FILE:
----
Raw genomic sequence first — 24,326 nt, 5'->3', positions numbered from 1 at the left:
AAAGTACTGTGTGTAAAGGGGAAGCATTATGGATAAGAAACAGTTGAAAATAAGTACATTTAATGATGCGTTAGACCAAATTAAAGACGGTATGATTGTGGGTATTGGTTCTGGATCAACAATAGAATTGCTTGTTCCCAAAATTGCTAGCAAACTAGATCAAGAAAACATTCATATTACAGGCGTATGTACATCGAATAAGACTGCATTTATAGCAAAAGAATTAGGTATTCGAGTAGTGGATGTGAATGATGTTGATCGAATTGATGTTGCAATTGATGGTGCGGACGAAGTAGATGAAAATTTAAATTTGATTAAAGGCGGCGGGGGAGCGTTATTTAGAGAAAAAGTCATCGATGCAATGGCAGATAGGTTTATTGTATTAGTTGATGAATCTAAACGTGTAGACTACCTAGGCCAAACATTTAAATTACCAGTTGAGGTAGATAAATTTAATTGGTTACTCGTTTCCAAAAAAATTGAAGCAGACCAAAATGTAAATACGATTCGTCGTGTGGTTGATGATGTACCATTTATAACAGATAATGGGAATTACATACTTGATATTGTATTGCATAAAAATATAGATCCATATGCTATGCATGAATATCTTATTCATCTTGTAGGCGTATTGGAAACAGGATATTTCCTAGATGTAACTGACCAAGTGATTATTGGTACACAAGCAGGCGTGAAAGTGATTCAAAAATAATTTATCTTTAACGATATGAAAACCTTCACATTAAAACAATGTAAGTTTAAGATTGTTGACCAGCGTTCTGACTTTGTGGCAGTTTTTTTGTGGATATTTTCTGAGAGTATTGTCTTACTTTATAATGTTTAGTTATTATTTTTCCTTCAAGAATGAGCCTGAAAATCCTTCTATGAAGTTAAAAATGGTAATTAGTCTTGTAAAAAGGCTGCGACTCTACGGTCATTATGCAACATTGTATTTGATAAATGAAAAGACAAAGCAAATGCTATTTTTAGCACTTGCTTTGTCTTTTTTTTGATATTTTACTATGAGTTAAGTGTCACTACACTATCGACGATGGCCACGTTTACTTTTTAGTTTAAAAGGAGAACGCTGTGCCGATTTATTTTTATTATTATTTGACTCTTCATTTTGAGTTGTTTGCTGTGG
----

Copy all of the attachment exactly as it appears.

Raw genomic sequence first — 24,326 nt, 5'->3', positions numbered from 1 at the left:
AAAGTACTGTGTGTAAAGGGGAAGCATTATGGATAAGAAACAGTTGAAAATAAGTACATTTAATGATGCGTTAGACCAAATTAAAGACGGTATGATTGTGGGTATTGGTTCTGGATCAACAATAGAATTGCTTGTTCCCAAAATTGCTAGCAAACTAGATCAAGAAAACATTCATATTACAGGCGTATGTACATCGAATAAGACTGCATTTATAGCAAAAGAATTAGGTATTCGAGTAGTGGATGTGAATGATGTTGATCGAATTGATGTTGCAATTGATGGTGCGGACGAAGTAGATGAAAATTTAAATTTGATTAAAGGCGGCGGGGGAGCGTTATTTAGAGAAAAAGTCATCGATGCAATGGCAGATAGGTTTATTGTATTAGTTGATGAATCTAAACGTGTAGACTACCTAGGCCAAACATTTAAATTACCAGTTGAGGTAGATAAATTTAATTGGTTACTCGTTTCCAAAAAAATTGAAGCAGACCAAAATGTAAATACGATTCGTCGTGTGGTTGATGATGTACCATTTATAACAGATAATGGGAATTACATACTTGATATTGTATTGCATAAAAATATAGATCCATATGCTATGCATGAATATCTTATTCATCTTGTAGGCGTATTGGAAACAGGATATTTCCTAGATGTAACTGACCAAGTGATTATTGGTACACAAGCAGGCGTGAAAGTGATTCAAAAATAATTTATCTTTAACGATATGAAAACCTTCACATTAAAACAATGTAAGTTTAAGATTGTTGACCAGCGTTCTGACTTTGTGGCAGTTTTTTTGTGGATATTTTCTGAGAGTATTGTCTTACTTTATAATGTTTAGTTATTATTTTTCCTTCAAGAATGAGCCTGAAAATCCTTCTATGAAGTTAAAAATGGTAATTAGTCTTGTAAAAAGGCTGCGACTCTACGGTCATTATGCAACATTGTATTTGATAAATGAAAAGACAAAGCAAATGCTATTTTTAGCACTTGCTTTGTCTTTTTTTTGATATTTTACTATGAGTTAAGTGTCACTACACTATCGACGATGGCCACGTTTACTTTTTAGTTTAAAAGGAGAACGCTGTGCCGATTTATTTTTATTATTATTTGACTCTTCATTTTGAGTTGTTTGCTGTGG